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Publication numberUS7946552 B1
Publication typeGrant
Application numberUS 11/231,413
Publication dateMay 24, 2011
Filing dateSep 20, 2005
Priority dateMay 21, 2005
Fee statusPaid
Publication number11231413, 231413, US 7946552 B1, US 7946552B1, US-B1-7946552, US7946552 B1, US7946552B1
InventorsSandra St. Claire
Original AssigneeSt Claire Sandra
Export CitationBiBTeX, EndNote, RefMan
External Links: USPTO, USPTO Assignment, Espacenet
Notary privacy guard
US 7946552 B1
Abstract
A notary privacy guard includes a first face substantially opaque having at least four sides, a second face having at least four sides, and a sleeve formed by joining two adjoining sides of the first face with corresponding two adjoining sides of the second face such that the sleeve can slip over two sides and a corner of a book. A second sleeve can be provided to cover both sides of a book. A window can be provided in the substantially opaque face within which the signer can execute his or her signature.
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Claims(4)
1. A notary privacy guard, comprising:
A first face substantially opaque having at least four sides;
A second face having at least four sides; and
A sleeve formed by joining two adjoining sides of the first face with corresponding two adjoining sides of the second face into which two sides and a corner of a book can be slipped while leaving the bottom and right sides of the two faces unjoined wherein the sleeve can slip over two sides and a corner of a book to selectively cover any portion of the open journal.
2. A notary privacy guard, comprising:
a substantially flat sleeve, having at least two broad faces joined on at least two adjacent sides, and at least one face of the sleeve being substantially opaque while leaving the bottom and right sides of the two faces unjoined, wherein the sleeve can slip over two sides and a corner of a journal to selectively cover any amount of the open journal.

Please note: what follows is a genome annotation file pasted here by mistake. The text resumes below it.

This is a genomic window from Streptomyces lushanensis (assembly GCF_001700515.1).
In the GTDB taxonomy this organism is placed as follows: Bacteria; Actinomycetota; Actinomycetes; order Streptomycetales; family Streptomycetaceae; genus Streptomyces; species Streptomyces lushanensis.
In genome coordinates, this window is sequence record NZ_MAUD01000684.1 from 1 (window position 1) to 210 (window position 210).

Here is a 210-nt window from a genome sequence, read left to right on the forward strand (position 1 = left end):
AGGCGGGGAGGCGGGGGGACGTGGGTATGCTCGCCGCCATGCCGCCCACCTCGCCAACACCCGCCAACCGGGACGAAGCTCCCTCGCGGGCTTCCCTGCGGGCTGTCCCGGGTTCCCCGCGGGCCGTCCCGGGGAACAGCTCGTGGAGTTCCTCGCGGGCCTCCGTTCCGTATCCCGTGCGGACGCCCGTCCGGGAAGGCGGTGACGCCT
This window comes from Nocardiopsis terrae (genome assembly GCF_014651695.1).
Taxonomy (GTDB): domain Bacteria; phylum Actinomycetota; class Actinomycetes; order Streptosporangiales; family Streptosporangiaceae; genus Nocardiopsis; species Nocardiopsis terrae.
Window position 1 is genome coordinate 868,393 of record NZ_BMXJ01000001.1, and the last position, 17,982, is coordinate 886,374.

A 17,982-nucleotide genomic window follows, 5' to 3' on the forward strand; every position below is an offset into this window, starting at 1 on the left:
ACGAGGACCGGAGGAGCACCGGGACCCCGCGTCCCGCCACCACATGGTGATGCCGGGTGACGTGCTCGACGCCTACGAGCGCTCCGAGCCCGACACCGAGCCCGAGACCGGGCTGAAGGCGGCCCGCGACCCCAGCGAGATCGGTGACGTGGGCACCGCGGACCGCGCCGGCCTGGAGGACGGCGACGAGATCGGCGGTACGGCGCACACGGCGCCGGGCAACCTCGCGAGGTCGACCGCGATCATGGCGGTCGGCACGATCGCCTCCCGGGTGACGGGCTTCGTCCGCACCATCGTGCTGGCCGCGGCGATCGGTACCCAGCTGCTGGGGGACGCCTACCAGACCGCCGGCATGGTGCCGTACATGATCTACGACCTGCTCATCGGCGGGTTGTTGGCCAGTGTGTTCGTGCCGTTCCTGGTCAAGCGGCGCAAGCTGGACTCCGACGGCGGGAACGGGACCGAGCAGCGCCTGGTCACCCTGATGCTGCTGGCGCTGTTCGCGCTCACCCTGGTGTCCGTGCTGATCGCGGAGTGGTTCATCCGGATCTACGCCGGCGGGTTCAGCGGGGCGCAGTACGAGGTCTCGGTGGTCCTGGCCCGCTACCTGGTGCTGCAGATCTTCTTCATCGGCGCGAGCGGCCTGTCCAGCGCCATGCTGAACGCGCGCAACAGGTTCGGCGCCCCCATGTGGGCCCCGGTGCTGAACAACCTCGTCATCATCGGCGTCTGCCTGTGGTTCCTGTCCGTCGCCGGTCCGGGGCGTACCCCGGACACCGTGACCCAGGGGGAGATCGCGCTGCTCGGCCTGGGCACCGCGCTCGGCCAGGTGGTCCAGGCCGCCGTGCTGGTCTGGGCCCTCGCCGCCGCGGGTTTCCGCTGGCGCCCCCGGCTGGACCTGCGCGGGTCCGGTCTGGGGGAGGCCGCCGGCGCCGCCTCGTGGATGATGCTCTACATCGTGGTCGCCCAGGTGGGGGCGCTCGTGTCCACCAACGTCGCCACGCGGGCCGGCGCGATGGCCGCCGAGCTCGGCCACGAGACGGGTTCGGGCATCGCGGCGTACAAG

3. The notary privacy guard of claim 1, further comprising a second sleeve so that both pages of an open journal or book may be covered.
4. The notary privacy guard of claim 2, further comprising a second sleeve so that both pages of an open journal or book may be covered.
Description
CROSS-REFERENCE TO RELATED APPLICATION

This application claims priority to provisional application Ser. No. 60/683,104, filed May 21, 2005.

FIELD OF THE INVENTION

This invention relates generally to the field of notary journals or signed registers in which entries are desired to be kept confidential from subsequent signers.

BACKGROUND

A notary public uses a notary journal to record notarized documents. Such is journal entries include the signer's name, address, driver's license information, title of the notarized document(s), and signature. Traditionally, subsequent signers could see all of a previous signer's information. A subsequent signer would then have access to the private information of a previous signer which could allow, at the least, a subsequent signer to breach the privacy of a former signer or, at worst, to commit identity theft.

An existing problem for notary public users occurs when a subsequent signer recognizes a previous signer and takes note of the previous document notarized, which reveals private financial, legal, or confidential information to the third party subsequent signer. Shielding signers from this breach of privacy is therefore desirable.

Previous options to guarding information from subsequent signers included using a new page for each signer, which is wasteful of the notary journal pages and an inefficient use of space. Another option was to use a blank sheet of paper to cover up previous entries but the paper was insecure and could easily slide, fall off, or be moved to reveal the information. Additionally, a blank sheet of paper is often transparent enough to allow the signer to still read the previous entries.

The following represents a list of known related art:

Reference: Issued to: Date of Issue:
U.S. Pat. No. 6,905,104 B1 Offenhauer et. al. Jun. 14, 2005
U.S. Pat. No. 3,861,718 Strus Jan. 21, 1975
U.S. Pat. No. 3,114,552 Flower Dec. 17, 1963
U.S. Pat. No. 3,056,215 Skinner Oct. 2, 1962

The teachings of each of the above-listed citations (which does not itself incorporate essential material by reference) are herein incorporated by reference. None of the above inventions and patents, taken either singularly or in combination, is seen to describe the instant invention as claimed.

SUMMARY AND ADVANTAGES